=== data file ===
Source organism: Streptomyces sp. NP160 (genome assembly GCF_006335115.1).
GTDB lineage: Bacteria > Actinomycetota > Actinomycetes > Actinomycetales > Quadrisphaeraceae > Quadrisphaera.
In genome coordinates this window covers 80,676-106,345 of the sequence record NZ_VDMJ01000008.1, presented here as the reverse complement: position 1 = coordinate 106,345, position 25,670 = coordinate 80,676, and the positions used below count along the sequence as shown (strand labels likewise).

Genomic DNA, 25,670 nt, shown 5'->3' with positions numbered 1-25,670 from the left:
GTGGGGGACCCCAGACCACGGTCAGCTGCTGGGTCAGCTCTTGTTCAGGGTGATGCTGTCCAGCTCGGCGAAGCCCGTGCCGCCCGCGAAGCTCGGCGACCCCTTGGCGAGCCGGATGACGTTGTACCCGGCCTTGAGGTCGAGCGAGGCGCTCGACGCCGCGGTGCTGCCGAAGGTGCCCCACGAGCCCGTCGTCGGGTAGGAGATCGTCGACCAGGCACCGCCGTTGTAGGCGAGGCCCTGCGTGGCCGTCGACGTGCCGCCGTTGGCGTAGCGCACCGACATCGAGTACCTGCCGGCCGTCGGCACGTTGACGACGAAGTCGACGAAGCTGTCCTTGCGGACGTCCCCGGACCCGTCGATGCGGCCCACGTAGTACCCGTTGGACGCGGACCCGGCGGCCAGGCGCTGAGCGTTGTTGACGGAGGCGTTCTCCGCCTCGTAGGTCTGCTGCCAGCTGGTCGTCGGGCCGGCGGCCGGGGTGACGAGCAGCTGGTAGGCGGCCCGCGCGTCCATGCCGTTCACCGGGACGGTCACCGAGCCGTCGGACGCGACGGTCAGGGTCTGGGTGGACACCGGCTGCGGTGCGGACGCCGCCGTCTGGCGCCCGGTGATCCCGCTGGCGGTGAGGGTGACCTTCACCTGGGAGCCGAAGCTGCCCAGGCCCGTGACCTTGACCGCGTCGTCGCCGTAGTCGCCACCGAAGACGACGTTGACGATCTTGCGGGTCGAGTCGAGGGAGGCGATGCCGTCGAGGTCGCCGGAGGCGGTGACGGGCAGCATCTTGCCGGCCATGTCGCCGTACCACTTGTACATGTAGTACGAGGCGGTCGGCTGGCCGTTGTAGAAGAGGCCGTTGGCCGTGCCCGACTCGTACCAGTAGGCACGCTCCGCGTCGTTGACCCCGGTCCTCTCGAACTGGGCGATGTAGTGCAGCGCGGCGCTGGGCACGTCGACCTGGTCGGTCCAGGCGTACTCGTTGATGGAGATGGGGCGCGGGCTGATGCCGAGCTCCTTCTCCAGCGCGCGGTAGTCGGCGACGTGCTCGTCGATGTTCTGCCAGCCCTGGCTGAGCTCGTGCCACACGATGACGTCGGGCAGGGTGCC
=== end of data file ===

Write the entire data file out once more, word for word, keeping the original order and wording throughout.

Source organism: Streptomyces sp. NP160 (genome assembly GCF_006335115.1).
GTDB lineage: Bacteria > Actinomycetota > Actinomycetes > Actinomycetales > Quadrisphaeraceae > Quadrisphaera.
In genome coordinates this window covers 80,676-106,345 of the sequence record NZ_VDMJ01000008.1, presented here as the reverse complement: position 1 = coordinate 106,345, position 25,670 = coordinate 80,676, and the positions used below count along the sequence as shown (strand labels likewise).

Genomic DNA, 25,670 nt, shown 5'->3' with positions numbered 1-25,670 from the left:
GTGGGGGACCCCAGACCACGGTCAGCTGCTGGGTCAGCTCTTGTTCAGGGTGATGCTGTCCAGCTCGGCGAAGCCCGTGCCGCCCGCGAAGCTCGGCGACCCCTTGGCGAGCCGGATGACGTTGTACCCGGCCTTGAGGTCGAGCGAGGCGCTCGACGCCGCGGTGCTGCCGAAGGTGCCCCACGAGCCCGTCGTCGGGTAGGAGATCGTCGACCAGGCACCGCCGTTGTAGGCGAGGCCCTGCGTGGCCGTCGACGTGCCGCCGTTGGCGTAGCGCACCGACATCGAGTACCTGCCGGCCGTCGGCACGTTGACGACGAAGTCGACGAAGCTGTCCTTGCGGACGTCCCCGGACCCGTCGATGCGGCCCACGTAGTACCCGTTGGACGCGGACCCGGCGGCCAGGCGCTGAGCGTTGTTGACGGAGGCGTTCTCCGCCTCGTAGGTCTGCTGCCAGCTGGTCGTCGGGCCGGCGGCCGGGGTGACGAGCAGCTGGTAGGCGGCCCGCGCGTCCATGCCGTTCACCGGGACGGTCACCGAGCCGTCGGACGCGACGGTCAGGGTCTGGGTGGACACCGGCTGCGGTGCGGACGCCGCCGTCTGGCGCCCGGTGATCCCGCTGGCGGTGAGGGTGACCTTCACCTGGGAGCCGAAGCTGCCCAGGCCCGTGACCTTGACCGCGTCGTCGCCGTAGTCGCCACCGAAGACGACGTTGACGATCTTGCGGGTCGAGTCGAGGGAGGCGATGCCGTCGAGGTCGCCGGAGGCGGTGACGGGCAGCATCTTGCCGGCCATGTCGCCGTACCACTTGTACATGTAGTACGAGGCGGTCGGCTGGCCGTTGTAGAAGAGGCCGTTGGCCGTGCCCGACTCGTACCAGTAGGCACGCTCCGCGTCGTTGACCCCGGTCCTCTCGAACTGGGCGATGTAGTGCAGCGCGGCGCTGGGCACGTCGACCTGGTCGGTCCAGGCGTACTCGTTGATGGAGATGGGGCGCGGGCTGATGCCGAGCTCCTTCTCCAGCGCGCGGTAGTCGGCGACGTGCTCGTCGATGTTCTGCCAGCCCTGGCTGAGCTCGTGCCACACGATGACGTCGGGCAGGGTGCC